In many children, and sometimes without a direct connection to the defect's severity, the effect on the mental sphere is so important that it may be useful the visit and support of a psychological team. Every child must be individually evaluated and always with the appropriate advice of the paediatrician or the surgeon.
It is demonstrated that the physiotherapy and the programmes to improve the postural development are essential to aid the patients with pectus excavatum.
Lots of patients present rounded and fallen shoulders, and a cyphotic posture. They are the most benefited from exercise programmes and re-education and improvement of the posture.
Nonetheless, they must be propperly leaded because the exercises that develop the pectoral muscles will worsen the physical appearance and will emphasize the deformity. This can happen within girls in their moment of pectoral development as it may stress the asymmetries in the underlying ribs.
It is recommended to practice sports such as swimming.
This treatment consists on the application of a bell upon the depressive defect that creates a vacuum and restores the thoracic wall, as it can be observed in the CAT scan image.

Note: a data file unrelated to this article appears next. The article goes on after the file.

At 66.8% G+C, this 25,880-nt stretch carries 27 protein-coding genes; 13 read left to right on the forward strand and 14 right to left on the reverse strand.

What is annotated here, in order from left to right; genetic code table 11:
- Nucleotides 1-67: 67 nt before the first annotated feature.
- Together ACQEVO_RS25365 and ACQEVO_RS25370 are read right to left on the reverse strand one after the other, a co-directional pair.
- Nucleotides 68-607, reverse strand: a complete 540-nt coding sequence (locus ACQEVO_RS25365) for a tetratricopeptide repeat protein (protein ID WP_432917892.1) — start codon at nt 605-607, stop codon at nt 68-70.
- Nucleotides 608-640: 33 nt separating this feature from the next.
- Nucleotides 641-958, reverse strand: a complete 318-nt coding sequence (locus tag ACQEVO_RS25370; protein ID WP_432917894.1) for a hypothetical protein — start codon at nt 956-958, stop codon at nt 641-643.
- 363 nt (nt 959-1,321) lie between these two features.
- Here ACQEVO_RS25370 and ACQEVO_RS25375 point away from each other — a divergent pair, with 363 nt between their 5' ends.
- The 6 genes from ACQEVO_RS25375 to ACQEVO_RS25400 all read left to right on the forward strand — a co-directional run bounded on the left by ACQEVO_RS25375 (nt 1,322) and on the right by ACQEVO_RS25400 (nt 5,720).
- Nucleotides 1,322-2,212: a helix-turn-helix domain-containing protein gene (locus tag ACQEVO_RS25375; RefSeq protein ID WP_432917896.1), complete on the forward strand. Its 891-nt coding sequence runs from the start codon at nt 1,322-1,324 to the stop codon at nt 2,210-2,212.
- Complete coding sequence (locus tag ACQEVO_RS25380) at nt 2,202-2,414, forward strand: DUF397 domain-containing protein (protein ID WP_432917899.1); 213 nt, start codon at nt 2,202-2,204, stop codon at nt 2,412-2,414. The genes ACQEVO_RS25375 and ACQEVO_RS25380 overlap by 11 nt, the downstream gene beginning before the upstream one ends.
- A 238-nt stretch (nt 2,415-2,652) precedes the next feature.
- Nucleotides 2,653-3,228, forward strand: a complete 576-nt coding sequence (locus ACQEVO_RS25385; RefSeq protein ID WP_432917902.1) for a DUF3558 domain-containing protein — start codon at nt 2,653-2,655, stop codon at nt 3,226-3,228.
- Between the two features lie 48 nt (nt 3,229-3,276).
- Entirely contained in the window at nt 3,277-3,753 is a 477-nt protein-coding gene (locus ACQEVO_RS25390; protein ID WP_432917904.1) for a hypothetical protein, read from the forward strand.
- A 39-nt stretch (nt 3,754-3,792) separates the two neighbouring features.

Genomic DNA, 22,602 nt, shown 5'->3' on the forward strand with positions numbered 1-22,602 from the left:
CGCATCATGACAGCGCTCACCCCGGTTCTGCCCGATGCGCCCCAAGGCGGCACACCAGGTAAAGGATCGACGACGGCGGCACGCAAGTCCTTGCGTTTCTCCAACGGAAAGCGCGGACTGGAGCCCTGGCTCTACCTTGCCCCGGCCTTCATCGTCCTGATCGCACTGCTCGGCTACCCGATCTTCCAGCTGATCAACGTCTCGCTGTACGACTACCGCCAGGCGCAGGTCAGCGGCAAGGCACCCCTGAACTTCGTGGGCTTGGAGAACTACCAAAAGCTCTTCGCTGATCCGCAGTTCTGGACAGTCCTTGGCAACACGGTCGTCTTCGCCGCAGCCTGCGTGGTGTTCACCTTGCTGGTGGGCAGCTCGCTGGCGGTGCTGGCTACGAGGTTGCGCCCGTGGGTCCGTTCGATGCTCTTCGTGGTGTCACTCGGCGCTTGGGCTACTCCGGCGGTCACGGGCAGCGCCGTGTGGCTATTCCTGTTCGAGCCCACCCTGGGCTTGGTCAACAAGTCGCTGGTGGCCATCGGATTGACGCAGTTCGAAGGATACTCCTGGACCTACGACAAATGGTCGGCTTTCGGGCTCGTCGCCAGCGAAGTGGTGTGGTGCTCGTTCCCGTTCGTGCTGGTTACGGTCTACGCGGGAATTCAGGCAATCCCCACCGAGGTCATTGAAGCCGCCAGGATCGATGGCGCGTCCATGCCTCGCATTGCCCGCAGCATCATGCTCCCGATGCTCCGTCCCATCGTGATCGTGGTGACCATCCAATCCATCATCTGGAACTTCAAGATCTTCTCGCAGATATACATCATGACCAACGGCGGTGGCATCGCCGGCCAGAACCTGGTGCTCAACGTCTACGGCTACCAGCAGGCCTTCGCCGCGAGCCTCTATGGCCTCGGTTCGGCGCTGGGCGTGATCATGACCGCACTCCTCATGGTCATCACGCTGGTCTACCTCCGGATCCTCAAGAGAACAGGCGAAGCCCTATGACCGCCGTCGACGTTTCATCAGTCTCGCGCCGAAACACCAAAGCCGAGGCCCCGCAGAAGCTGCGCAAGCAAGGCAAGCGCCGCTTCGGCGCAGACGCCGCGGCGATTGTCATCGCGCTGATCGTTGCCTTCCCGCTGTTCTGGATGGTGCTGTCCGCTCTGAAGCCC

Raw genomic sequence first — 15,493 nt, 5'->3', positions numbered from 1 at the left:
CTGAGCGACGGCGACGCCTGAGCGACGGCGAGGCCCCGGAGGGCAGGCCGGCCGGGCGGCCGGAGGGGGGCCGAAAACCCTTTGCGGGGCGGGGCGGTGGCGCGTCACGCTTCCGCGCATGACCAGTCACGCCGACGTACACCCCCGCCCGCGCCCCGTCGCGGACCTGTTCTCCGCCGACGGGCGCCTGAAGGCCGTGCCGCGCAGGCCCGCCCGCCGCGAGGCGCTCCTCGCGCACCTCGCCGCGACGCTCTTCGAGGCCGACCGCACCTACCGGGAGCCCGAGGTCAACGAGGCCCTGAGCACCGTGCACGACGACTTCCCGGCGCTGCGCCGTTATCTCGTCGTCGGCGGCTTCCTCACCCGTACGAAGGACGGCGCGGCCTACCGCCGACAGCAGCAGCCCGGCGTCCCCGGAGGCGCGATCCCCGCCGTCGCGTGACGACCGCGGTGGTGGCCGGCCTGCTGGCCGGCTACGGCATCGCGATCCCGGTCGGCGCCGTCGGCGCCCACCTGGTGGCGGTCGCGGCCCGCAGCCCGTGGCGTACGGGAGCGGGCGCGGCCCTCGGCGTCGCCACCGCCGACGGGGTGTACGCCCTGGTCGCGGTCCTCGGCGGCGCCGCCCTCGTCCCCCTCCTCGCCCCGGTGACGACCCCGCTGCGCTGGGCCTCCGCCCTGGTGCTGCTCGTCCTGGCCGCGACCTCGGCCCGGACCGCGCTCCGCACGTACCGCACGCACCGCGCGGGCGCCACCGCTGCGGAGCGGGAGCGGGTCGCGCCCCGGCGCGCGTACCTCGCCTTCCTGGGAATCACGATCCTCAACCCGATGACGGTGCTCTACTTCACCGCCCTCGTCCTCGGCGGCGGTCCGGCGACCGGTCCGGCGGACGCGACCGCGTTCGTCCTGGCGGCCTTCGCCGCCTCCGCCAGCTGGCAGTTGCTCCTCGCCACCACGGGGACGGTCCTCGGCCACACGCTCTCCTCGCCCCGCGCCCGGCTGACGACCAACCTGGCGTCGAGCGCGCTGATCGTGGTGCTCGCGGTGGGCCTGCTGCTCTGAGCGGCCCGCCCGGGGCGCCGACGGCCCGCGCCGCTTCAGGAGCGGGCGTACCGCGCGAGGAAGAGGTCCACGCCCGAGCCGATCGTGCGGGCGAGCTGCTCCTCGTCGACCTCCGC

There are different applicable sizes depending on the child's age and the kind of pectus. For the girls, there is a model with a different design to avoid the suction of the mammary gland.
The bell is firstly used in short periods and the collocation time is increased as days go on. The bell treatment must always be indicated and supervised by a surgeon as there might be collateral effects as the formation of haematomas, even if always temporary.
The bell is a useful therapeutic option if there is determination and a long period of time, maybe one or two years. Children usually reject such uncomfortable treatments, even though if surgery wants to be avoided, this is an alternative pathway. Bringing the bell a short time before the operation is also useful if surgery has been planned. It produces a manifest elasticity in the osteo-cartilage structures of the thoracic wall and, consequently, a postoperatory with less pain.
This method has been used in a few patients. It is a long treatment.
Jamshidi and Harrison (2007) have evaluated the results of a system in which they apply fields of magnetic forces to elevate the sternum. To do this, they implant a magnetic mechanism in the sternum -apparently innocuous for the organism. A device that embraces the ribs and elevated the sternum is placed on the outside. A shaping is achieved by means of magnetic forces that are applied for a long period. These methods still require a better evaluation.